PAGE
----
For about a half an hour they traveled not in silence but bathed in pounding white noise, moving rapidly over the trees. If this was Brazil, Derek realized, that must be the Amazon, what did they call it--rainforest, jungle, whatever it was. It was supposed to be a pretty wild and dangerous place, with a lot of deadly animals. That large snake might have been something he was fortunate to have avoided.
They landed on an isolated beach; the sun was high in the sky, the air warm, the sand hot. A van was parked not far from them. Two people came over carrying a couple of cardboard boxes; one looked heavy.
"We've got the stuff you requested, Sea Turtle. What do you need this for anyway?"
"Classified," Sea Turtle responded. "Thanks, but you'd better leave this with me." He signed a paper, and the two left--not without craning their necks a bit to see what they could see, but a hard stare from Chameleon chased them away.
"This," Sea Turtle said as the chopper blades came to a halt, "is what you requested--protein bars and high energy body mass drinks. I'm not sure what you want with them, but here they are."
"Well," Derek answered, "I'm not sure it's going to work, but it's the best idea I've got yet."
He dropped out of the chopper holding Ferris' clothes, and helped himself to a can and a bar. They were too big for him to eat completely, but he made a meal of it, and waited a few minutes. Then he pulled out another of each, setting them next to the open ones, and tossed the clothes on the sand. He hesitated only a moment, but modesty wasn't going to be useful in this situation--he removed his clothes, lay face down on the sand with the sun beating down on him, and thought about being Ferris Hoffman.
Suddenly it happened again. He transformed; he was cold, despite the hot sun. He was hungry and weak. He grabbed the open can and drank the rest, then gulped down the protein bar. It seemed to be working; his body was digesting the food so rapidly he could feel the strength coming back to him. He pulled open the next can and downed it also, and the extra protein bar, and he was stable. He was Ferris Hoffman, sitting naked on the sand.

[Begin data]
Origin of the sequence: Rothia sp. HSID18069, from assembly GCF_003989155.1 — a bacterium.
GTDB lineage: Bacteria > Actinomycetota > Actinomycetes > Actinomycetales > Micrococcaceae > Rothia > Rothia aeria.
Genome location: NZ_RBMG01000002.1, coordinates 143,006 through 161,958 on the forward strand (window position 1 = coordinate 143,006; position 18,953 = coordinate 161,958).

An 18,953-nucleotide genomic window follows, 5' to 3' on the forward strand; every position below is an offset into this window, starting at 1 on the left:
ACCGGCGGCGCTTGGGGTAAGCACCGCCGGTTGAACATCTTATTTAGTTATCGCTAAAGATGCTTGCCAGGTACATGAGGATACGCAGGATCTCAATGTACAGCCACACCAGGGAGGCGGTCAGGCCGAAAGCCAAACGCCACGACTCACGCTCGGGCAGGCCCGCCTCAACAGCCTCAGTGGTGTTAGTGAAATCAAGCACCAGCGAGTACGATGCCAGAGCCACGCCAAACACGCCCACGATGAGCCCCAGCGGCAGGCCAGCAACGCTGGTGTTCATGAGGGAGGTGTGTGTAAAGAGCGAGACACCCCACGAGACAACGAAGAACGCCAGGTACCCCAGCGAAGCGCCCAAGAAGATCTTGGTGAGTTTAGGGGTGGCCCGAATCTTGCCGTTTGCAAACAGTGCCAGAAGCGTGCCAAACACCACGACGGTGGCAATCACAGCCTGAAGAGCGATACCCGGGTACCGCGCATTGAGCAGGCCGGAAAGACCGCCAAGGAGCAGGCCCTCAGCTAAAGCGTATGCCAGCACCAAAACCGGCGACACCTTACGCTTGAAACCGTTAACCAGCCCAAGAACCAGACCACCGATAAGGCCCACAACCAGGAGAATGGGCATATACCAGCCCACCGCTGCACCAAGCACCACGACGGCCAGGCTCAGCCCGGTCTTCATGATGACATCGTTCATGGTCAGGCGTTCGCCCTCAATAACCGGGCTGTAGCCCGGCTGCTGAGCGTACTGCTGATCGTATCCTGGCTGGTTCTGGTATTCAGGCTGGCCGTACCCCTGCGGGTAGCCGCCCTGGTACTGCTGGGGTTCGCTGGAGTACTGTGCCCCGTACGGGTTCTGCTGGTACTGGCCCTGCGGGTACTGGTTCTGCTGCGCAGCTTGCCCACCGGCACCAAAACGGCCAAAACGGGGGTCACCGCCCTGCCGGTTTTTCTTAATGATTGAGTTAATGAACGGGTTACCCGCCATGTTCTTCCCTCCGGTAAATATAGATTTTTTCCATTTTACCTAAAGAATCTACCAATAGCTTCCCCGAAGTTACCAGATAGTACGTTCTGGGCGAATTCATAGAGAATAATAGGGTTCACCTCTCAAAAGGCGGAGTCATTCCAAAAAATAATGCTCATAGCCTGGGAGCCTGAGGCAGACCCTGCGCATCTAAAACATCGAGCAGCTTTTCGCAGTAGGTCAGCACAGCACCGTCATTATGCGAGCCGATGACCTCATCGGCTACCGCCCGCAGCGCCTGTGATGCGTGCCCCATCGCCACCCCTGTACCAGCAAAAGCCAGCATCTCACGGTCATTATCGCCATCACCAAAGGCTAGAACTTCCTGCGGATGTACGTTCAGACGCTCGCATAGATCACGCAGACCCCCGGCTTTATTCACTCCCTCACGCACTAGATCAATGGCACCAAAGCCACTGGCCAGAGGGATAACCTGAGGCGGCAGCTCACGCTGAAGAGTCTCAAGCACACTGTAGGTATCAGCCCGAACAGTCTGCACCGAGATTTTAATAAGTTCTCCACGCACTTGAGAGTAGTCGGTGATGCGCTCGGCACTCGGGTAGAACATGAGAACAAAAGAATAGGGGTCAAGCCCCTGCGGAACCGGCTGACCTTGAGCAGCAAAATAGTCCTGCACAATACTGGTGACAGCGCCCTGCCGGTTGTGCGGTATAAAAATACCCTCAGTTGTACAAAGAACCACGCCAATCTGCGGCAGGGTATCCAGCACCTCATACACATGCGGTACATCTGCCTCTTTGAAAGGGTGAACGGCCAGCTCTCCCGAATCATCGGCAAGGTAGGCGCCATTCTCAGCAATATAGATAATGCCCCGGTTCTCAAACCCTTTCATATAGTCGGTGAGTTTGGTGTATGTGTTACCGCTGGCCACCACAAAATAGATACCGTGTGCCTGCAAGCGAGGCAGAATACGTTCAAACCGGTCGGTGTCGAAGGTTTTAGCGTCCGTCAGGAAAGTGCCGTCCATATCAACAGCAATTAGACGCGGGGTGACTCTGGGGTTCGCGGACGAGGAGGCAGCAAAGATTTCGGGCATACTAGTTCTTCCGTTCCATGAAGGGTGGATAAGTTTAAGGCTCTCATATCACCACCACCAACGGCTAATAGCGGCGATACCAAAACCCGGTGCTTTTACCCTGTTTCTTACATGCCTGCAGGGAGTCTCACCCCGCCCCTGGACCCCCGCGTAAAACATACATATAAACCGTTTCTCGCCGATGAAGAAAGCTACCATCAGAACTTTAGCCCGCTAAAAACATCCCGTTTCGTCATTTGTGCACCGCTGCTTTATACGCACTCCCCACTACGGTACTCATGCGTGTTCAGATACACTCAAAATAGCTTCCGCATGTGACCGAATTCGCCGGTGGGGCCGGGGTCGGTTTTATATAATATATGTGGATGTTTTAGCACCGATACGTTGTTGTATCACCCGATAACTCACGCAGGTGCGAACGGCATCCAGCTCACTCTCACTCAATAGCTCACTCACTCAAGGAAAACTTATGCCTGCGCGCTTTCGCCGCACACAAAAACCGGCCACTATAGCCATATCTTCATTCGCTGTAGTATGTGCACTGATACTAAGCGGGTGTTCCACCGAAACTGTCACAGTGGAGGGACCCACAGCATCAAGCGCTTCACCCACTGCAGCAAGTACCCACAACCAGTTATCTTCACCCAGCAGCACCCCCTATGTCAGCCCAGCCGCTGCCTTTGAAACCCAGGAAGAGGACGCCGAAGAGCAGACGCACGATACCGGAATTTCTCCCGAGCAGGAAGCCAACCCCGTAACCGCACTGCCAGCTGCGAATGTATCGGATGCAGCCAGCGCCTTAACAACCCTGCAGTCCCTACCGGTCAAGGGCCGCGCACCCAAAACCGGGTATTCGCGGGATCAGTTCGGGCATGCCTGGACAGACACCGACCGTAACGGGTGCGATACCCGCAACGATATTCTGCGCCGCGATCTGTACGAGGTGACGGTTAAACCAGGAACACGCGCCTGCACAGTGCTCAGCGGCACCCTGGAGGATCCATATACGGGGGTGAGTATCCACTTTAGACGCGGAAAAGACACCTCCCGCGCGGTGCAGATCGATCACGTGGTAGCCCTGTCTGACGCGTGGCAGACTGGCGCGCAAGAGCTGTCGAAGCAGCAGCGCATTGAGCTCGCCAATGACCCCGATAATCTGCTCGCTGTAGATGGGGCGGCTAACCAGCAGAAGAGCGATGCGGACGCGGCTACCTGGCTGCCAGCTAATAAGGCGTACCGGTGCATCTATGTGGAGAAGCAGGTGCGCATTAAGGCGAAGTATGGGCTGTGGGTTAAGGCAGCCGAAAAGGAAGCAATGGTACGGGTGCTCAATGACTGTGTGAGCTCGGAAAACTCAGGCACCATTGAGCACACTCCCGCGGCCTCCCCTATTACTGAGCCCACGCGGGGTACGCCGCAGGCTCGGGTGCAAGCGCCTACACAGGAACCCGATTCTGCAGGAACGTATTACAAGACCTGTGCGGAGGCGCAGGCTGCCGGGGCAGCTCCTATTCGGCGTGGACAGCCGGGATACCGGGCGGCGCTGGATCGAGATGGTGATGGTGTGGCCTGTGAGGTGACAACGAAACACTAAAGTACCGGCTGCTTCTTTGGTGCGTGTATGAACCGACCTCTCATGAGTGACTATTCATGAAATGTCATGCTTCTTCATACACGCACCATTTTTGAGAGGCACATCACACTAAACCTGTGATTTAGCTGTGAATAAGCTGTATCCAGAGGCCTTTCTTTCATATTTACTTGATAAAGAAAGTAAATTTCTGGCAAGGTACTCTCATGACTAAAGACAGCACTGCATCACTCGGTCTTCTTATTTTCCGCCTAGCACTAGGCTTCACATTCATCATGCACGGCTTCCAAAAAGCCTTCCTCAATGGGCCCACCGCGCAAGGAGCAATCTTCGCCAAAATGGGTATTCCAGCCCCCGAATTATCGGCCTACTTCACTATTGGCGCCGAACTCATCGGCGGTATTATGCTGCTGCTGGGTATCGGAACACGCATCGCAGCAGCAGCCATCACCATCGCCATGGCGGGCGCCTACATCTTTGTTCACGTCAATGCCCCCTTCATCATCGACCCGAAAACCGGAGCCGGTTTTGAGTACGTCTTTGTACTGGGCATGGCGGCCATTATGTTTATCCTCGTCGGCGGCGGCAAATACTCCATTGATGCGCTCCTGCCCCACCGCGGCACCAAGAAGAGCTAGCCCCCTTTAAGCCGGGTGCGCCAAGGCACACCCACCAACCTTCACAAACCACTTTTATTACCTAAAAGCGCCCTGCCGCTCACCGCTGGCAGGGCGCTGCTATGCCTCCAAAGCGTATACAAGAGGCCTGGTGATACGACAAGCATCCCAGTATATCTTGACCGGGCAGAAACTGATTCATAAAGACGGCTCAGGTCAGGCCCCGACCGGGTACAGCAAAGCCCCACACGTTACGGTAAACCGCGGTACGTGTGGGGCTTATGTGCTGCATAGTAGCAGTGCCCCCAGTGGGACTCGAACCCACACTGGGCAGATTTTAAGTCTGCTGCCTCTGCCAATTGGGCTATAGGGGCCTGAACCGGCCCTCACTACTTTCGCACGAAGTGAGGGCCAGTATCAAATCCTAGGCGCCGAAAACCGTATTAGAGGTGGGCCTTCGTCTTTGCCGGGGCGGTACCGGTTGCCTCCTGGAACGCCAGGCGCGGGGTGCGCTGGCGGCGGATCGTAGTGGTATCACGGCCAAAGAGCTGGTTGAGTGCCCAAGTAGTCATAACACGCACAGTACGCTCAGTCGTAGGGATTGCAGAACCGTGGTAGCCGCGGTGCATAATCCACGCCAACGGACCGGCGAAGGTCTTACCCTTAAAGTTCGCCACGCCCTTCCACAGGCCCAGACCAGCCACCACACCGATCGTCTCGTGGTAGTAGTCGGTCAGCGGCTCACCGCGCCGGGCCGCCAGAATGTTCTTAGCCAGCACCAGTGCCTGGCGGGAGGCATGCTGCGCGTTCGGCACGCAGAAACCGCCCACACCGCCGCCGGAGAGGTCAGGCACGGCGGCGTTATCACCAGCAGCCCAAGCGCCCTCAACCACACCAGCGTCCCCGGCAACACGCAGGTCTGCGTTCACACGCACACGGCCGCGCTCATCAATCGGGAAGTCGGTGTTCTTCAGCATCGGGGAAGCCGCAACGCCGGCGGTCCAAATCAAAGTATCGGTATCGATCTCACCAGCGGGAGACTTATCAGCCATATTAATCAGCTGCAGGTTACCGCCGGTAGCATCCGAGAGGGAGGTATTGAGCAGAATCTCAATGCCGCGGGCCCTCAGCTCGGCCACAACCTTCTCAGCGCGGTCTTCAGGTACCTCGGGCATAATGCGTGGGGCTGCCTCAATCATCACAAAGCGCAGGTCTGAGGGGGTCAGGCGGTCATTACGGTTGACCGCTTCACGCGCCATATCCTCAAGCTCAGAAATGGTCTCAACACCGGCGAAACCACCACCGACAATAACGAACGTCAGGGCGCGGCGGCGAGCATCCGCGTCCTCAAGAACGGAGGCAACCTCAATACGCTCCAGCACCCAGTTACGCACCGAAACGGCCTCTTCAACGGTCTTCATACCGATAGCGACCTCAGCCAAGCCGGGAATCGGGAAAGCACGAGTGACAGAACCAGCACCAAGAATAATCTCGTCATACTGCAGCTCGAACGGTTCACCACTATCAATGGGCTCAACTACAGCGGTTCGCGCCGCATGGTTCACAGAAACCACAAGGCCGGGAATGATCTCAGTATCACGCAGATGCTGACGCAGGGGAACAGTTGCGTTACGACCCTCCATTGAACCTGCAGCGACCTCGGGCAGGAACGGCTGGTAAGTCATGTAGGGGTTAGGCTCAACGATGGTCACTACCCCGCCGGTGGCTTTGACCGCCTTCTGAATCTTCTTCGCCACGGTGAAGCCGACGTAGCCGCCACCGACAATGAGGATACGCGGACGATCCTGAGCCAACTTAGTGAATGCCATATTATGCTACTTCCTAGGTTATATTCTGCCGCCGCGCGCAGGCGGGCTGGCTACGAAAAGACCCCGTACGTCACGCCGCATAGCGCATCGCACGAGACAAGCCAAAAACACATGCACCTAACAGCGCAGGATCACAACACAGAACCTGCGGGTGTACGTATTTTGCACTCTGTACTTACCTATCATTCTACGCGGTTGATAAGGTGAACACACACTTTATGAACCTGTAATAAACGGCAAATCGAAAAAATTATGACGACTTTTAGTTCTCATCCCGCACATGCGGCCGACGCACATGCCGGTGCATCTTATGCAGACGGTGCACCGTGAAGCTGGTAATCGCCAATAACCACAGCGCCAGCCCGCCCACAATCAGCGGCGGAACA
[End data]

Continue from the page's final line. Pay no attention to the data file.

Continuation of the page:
"Well, it's never been that difficult before," he said, "but then, it worked."
"I've never seen anything like that," one of them said.
"Yeah?" Ferris answered. "Give me a minute, and you'll see it again.”
He sat panting. The ache in his arms was fading, the cold dispersing, the blood flowing through his veins. He let the sun beat down on his naked back. Then he took out two more cans and two more bars, and opened one of each.
"You're going to eat another one?" Someone said. "Those things are so filling I don't see how you finished the ones you just had."
"Well, most people don't have to bulk up as much as I do. Hey, Iguana, take a minute and see if you can find a decent set of clothes in that pack for a boy about five feet tall."
"You're not five feet tall," he answered. "You're not even three feet tall."
"No, I'm not," he said. "But Derek is." And with those words, he began again to transform, growing, feeling the chill, feeling the energy drain out of him. As soon as he could steady his hands, he grabbed the open can and downed the beverage in three gulps, followed by the bar, barely chewed, and then the other two.
In the dead silence that followed, he looked at his hands. He'd done it. He was once more Derek.
Standing up and brushing the sand off his body, he called out, "Have you got those clothes for me yet, Iguana?"
There is a behind-the-writings look at the thoughts, influences, and ideas of this chapter, along with twenty other sequential chapters of this novel, in mark Joseph "young" web log entry #218: Versers Resume. Given a moment, this link should take you directly to the section relevant to this chapter. It may contain spoilers of upcoming chapters.
As to the old stories that have long been here: